In a state seeing one of the worst droughts in its history, water is a precious commodity. Yesterday's burst of a nearly century-old water main wasted eight to ten million gallons of water, putting more strain on California's already-burdened resources. Here's some perspective on how much water Los Angeles really lost yesterday.
The average thunderstorm can drop hundreds of millions of gallons of water during its lifespan. During a small thunderstorm that covers just two square miles of land, it will drop eight million gallons of water for every one quarter of an inch of rain it produces.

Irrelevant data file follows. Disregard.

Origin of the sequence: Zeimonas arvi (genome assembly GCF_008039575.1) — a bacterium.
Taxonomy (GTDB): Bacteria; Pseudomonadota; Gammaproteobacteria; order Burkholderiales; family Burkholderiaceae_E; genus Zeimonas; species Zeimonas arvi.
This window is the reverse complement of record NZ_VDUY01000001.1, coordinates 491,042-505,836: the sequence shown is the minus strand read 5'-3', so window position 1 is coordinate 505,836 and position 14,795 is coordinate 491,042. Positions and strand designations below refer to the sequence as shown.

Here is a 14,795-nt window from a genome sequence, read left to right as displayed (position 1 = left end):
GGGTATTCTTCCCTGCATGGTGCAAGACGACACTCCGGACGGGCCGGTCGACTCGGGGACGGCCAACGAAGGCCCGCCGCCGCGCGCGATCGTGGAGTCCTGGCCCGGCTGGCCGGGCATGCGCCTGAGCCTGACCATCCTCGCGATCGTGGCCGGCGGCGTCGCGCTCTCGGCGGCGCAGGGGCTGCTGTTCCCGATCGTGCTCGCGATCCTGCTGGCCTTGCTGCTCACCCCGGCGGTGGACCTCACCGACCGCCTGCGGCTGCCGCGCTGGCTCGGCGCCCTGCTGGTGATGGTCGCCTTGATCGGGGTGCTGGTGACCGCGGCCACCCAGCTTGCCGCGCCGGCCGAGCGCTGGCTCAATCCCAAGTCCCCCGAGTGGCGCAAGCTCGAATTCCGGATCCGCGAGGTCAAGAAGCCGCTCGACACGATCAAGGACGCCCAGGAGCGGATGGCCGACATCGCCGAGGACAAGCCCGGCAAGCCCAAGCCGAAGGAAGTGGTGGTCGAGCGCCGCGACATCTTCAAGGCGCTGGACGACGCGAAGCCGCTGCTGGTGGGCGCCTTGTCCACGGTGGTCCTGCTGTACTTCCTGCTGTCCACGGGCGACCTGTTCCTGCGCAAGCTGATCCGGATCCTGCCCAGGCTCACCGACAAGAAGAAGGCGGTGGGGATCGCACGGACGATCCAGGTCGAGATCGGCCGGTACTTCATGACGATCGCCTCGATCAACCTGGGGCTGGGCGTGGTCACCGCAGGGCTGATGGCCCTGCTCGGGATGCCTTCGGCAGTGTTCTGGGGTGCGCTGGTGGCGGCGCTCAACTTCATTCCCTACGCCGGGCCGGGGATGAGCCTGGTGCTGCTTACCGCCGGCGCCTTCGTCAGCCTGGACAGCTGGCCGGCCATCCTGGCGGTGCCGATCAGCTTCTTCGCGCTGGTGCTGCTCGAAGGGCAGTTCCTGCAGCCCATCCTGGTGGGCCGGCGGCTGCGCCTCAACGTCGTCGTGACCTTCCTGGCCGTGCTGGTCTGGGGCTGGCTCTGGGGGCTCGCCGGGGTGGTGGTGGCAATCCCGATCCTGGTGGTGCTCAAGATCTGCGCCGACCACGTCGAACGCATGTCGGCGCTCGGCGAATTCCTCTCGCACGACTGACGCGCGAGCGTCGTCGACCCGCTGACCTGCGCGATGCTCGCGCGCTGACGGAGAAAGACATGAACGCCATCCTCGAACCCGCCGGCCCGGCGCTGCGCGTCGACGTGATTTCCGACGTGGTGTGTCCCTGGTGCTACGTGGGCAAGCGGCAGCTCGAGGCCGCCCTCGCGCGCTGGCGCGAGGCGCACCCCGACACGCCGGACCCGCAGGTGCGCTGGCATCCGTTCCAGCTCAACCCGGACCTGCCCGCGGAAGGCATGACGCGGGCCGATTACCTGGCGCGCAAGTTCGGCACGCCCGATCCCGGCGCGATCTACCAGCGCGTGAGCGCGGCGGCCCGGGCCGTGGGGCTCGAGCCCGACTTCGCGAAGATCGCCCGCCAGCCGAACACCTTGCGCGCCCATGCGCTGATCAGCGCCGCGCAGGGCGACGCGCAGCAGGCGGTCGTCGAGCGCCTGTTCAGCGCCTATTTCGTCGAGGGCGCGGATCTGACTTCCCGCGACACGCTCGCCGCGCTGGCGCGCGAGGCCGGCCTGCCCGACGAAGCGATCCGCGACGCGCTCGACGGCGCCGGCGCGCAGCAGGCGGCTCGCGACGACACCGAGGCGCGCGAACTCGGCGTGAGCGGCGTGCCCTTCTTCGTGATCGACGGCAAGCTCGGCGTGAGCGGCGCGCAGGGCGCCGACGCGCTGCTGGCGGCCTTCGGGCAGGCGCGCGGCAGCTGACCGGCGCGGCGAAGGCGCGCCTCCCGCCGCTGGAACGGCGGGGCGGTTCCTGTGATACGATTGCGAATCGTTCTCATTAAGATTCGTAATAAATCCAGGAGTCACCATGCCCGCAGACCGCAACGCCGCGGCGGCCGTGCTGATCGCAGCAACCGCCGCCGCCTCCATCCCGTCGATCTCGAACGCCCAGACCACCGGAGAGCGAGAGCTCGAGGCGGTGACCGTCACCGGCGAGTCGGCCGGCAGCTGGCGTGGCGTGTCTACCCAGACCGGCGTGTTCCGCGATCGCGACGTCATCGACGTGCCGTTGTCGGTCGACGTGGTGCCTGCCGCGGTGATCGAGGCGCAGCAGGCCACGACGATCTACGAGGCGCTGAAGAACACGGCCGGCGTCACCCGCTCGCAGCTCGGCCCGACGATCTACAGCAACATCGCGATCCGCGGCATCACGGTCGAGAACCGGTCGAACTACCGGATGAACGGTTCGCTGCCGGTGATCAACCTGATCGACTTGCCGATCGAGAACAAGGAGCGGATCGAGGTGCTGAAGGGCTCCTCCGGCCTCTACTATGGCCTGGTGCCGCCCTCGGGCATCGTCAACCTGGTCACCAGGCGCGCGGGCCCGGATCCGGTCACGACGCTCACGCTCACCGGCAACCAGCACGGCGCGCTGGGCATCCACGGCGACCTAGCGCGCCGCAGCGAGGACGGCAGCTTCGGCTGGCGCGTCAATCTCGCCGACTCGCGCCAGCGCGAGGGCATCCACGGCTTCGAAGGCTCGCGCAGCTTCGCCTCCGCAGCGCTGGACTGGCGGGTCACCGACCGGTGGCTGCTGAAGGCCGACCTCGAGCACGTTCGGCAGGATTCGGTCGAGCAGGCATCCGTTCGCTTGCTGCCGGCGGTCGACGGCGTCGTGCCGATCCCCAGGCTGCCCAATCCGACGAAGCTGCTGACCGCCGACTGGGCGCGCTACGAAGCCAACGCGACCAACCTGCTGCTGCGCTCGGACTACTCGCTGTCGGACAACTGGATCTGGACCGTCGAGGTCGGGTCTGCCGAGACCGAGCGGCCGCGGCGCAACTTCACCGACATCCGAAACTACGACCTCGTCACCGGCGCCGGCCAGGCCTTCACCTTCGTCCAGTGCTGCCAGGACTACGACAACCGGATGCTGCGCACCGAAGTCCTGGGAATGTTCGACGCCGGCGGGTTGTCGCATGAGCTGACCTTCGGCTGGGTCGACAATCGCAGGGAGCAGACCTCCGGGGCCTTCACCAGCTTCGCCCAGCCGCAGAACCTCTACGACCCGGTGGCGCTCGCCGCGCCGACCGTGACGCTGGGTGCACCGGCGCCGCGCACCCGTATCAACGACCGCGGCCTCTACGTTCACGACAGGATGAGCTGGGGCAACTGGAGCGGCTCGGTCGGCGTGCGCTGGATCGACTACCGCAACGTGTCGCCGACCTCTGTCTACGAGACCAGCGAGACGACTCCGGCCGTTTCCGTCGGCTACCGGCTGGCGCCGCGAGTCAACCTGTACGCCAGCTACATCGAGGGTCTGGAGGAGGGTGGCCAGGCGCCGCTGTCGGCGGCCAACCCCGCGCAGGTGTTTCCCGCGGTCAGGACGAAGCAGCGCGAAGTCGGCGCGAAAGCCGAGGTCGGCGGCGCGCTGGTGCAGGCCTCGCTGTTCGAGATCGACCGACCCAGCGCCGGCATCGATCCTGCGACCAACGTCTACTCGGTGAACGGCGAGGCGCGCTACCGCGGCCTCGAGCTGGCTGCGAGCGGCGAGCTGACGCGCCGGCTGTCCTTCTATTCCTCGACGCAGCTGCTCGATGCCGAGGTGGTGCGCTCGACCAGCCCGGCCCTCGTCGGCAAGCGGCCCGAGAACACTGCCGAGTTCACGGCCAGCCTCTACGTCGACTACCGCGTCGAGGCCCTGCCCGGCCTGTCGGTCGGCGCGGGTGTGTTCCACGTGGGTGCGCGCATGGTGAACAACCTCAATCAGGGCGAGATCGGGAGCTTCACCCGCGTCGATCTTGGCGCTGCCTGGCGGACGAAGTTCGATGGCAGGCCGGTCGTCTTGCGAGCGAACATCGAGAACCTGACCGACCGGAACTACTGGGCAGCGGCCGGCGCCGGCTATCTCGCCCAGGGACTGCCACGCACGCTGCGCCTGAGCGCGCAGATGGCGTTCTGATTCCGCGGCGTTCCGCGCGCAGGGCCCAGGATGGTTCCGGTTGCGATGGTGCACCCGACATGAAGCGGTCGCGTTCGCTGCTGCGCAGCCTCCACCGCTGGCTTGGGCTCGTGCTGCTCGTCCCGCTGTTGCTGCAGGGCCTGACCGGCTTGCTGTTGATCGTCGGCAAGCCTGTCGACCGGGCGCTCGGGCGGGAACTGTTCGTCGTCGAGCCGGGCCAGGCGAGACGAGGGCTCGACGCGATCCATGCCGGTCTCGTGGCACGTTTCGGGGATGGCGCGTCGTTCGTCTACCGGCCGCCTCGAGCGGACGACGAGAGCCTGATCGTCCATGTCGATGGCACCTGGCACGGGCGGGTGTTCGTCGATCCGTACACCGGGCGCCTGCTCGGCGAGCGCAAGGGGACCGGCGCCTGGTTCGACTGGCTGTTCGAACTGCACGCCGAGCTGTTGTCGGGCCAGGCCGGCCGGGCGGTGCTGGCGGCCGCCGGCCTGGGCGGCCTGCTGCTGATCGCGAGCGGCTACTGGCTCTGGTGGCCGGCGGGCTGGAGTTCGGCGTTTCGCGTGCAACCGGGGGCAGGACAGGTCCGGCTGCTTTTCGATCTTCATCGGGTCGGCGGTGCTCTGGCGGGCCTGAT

I used an acreage calculator on Daft Logic's website to find the rough area affected by the flooding, and the approximate area impacted by the water main break is just a little more than 100 acres.
According to the USGS, 8 to 10 million gallons of water flooding a 100-acre patch of land equates to 3 to 4 inches of rain. The amount of water wasted in yesterday's water main break is the same as a thunderstorm bubbling up over UCLA's campus and producing the same amount of rain LAX has seen since January 1 (3.55").
That's a ton of water. Well, 33381 to 41726 tons of water.
Any rain that falls over the next seven days in California's hardest-hit drought areas will generally amount to less than one tenth of an inch.
[Images via AP and Daft Logic/Google Maps]